Wednesday, March 03, 2010

Reflections on "the game" as Spring Training 2010 begins. . .(Part 3)

[What follows continues the posts from the past two days.]

Here's John's list of life issues that compose a large part of his reality.

Education.  Amazingly,John does fairly well in school in spite of the fact that no adult in  his world seems to be involved or pays much attention.  he is bright and good.  Bemoaning a lack of parental involvement in the public schools in a city like Dallas wastes energy, time and breath.  The adults in John's world cannot be counted on to lift test scores, attend the school's PTA meetings, provide encouragement or demand better educational options, strategies or administration.  Others will need to fill that gap for John.  But without a supre-charged educational experience the likelihood of John escaping his extremely limted world is slim indeed. 

A clear understanding of the world John navigates daily should provide our community more than enough motivaton to act boldly, radically, and creatively to make sure he experiences only the very best in education.  Our public schools must step up to the challenge of standing with John.  Simply put, my little friend John deserves the very best we have to offer.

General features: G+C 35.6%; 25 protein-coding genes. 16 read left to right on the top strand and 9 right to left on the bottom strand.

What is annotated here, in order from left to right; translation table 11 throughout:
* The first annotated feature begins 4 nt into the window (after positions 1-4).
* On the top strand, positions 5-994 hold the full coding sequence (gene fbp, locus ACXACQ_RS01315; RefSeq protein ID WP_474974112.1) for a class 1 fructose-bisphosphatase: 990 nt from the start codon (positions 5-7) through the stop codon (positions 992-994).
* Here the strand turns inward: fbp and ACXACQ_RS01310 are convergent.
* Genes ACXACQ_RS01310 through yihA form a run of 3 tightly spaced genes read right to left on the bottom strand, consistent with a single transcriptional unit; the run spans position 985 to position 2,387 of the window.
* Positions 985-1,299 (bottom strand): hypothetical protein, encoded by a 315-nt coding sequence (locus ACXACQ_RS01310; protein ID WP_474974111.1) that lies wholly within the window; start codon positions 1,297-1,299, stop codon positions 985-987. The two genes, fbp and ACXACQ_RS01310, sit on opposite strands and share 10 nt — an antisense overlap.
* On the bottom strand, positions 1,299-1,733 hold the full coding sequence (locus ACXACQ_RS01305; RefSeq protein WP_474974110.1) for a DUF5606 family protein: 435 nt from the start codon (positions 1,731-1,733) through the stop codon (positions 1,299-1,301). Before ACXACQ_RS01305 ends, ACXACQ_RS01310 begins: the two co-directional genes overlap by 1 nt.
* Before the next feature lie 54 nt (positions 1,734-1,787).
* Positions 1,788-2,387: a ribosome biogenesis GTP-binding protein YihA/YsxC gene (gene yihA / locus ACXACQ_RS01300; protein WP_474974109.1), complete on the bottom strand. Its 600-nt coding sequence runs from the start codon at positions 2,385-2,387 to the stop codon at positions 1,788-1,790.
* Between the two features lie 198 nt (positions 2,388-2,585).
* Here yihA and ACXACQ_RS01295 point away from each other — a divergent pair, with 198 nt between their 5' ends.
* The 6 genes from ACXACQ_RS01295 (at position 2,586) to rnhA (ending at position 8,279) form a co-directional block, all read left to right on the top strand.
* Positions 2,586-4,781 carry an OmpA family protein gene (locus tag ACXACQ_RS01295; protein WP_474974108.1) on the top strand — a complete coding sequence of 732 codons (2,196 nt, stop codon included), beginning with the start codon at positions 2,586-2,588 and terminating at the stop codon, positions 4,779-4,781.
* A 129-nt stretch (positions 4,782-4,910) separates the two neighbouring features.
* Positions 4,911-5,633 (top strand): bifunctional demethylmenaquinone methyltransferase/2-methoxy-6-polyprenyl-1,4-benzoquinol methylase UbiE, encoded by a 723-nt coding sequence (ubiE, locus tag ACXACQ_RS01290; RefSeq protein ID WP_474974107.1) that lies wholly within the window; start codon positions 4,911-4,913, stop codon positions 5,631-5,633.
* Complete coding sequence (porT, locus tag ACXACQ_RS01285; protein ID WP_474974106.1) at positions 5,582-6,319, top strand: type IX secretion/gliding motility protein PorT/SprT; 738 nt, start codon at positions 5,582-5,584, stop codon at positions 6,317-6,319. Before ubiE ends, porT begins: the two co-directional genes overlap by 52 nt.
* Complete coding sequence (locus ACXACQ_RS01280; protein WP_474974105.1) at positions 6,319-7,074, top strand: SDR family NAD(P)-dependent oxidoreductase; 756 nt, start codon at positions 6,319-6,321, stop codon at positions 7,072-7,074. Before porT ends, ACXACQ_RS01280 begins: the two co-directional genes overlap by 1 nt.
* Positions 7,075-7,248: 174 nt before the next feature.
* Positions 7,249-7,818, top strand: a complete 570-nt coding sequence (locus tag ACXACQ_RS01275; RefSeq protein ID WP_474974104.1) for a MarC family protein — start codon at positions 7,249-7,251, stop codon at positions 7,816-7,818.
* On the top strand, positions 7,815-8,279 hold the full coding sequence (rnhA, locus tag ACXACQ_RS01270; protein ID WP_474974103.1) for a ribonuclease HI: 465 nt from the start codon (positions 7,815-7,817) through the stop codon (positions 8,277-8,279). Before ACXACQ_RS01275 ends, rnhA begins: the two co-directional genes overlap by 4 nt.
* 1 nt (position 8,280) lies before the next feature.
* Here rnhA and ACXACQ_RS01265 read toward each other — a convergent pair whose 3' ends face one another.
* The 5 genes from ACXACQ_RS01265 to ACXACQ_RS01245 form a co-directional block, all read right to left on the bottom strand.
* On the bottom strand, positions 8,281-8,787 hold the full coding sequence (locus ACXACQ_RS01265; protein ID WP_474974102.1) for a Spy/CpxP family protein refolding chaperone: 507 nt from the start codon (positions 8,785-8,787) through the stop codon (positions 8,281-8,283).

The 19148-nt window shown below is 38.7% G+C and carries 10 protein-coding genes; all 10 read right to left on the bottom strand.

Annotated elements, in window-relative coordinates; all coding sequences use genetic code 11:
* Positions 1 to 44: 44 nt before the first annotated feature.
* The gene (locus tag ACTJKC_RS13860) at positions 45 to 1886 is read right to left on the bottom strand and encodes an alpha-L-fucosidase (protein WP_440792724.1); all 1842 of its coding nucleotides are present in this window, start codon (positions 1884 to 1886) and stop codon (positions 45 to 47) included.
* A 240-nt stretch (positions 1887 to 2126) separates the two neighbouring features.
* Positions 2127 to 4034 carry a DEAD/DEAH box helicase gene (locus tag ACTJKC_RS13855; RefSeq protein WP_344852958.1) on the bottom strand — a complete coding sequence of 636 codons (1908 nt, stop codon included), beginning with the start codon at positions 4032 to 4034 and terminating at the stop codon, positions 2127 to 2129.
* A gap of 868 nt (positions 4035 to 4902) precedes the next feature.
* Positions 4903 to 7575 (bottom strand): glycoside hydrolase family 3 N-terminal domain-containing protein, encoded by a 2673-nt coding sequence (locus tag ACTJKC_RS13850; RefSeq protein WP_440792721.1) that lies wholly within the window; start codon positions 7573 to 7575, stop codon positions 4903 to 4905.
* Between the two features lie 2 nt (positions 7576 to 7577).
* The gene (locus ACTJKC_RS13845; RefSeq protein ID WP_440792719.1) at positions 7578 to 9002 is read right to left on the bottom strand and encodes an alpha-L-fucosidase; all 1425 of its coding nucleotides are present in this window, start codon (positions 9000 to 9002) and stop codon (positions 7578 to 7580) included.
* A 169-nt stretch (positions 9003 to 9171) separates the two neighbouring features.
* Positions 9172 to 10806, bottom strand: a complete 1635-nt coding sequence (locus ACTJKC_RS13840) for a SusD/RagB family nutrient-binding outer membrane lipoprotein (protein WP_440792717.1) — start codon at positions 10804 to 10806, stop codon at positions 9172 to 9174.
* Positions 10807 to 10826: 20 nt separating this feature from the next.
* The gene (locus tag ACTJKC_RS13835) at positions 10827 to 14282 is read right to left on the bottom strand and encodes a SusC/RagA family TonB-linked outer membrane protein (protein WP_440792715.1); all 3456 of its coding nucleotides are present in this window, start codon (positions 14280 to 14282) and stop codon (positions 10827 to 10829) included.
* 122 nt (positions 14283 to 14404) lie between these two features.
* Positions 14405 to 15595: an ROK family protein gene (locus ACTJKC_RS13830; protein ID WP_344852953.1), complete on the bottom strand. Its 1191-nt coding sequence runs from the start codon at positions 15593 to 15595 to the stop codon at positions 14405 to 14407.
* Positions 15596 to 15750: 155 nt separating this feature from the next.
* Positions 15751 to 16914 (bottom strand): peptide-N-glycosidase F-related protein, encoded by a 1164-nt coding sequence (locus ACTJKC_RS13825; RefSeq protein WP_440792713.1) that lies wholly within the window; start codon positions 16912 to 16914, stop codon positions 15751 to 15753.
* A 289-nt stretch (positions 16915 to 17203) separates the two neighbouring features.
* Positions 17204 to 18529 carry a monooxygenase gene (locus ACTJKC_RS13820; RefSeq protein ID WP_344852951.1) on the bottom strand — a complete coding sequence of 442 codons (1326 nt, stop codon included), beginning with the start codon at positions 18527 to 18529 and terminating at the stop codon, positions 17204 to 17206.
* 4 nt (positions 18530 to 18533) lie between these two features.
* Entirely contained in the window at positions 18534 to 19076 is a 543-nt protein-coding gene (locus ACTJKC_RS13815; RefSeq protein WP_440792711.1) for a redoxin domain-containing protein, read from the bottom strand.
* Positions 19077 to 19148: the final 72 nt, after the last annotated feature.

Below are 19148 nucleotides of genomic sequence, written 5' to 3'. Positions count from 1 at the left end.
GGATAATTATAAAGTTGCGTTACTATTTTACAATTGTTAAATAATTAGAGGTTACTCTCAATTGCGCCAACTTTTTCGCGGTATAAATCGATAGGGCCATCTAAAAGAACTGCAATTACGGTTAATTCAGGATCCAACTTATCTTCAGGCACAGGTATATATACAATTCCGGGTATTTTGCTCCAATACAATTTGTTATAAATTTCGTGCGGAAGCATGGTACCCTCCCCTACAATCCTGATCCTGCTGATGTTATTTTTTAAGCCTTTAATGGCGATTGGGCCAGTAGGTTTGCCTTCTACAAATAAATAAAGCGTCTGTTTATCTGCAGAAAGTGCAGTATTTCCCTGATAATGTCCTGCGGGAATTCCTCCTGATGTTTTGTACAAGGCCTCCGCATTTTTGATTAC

Criminal Justice and Addiction. John watches out for himself because the adults in his world, almost every one of them, are crack cocaine addicts.  Given the manner in which our criminal justice system deals with addicts, objectivity would push me to say John's world is filled with adults who are, for the most part, "hopeless" addicts. 

On numerous occasions John and his young cousin, another one of my players, have witnessed the arrest of several of the adults (including their closest family members) who use and sell drugs off of their front porch.  City, county and state criminal justice authorities investigate, raid, arrest and incarcerate; but they seldom treat addicts.  The system that periodically takes the most significant adults out of John's life to jail or to prison, never returns them to him in any better condition psychologically or spiritually. 

The idea of placing these adults back in his world with new skills that might lead to gainful employment outside the "drug industry" never seems to cocur to anyone involved.  Apparently very few consider treatment for addiction either.  The criminal justice system's answer to durg addition boils down to containment and incarceration. 

Children like John receive little or no assistance from Child Protective Services.  Operating with severely limited resources (including far too few foster families), under-staffed and over-worked, an over-burdened CPS system cannot respond adequately or effectively to the thousands of children in Dallas County who live in places and with adults like John.  He deserves better from all of us.

[For the final post on John and the challenges of his life drop in tomorrow.]

1 comment:

Toni said...

I was John and then I became like John parents. I still struggle with what will I become and who I am . I know WHO's I am but in the world I live in it is scary because sometime I feel like John.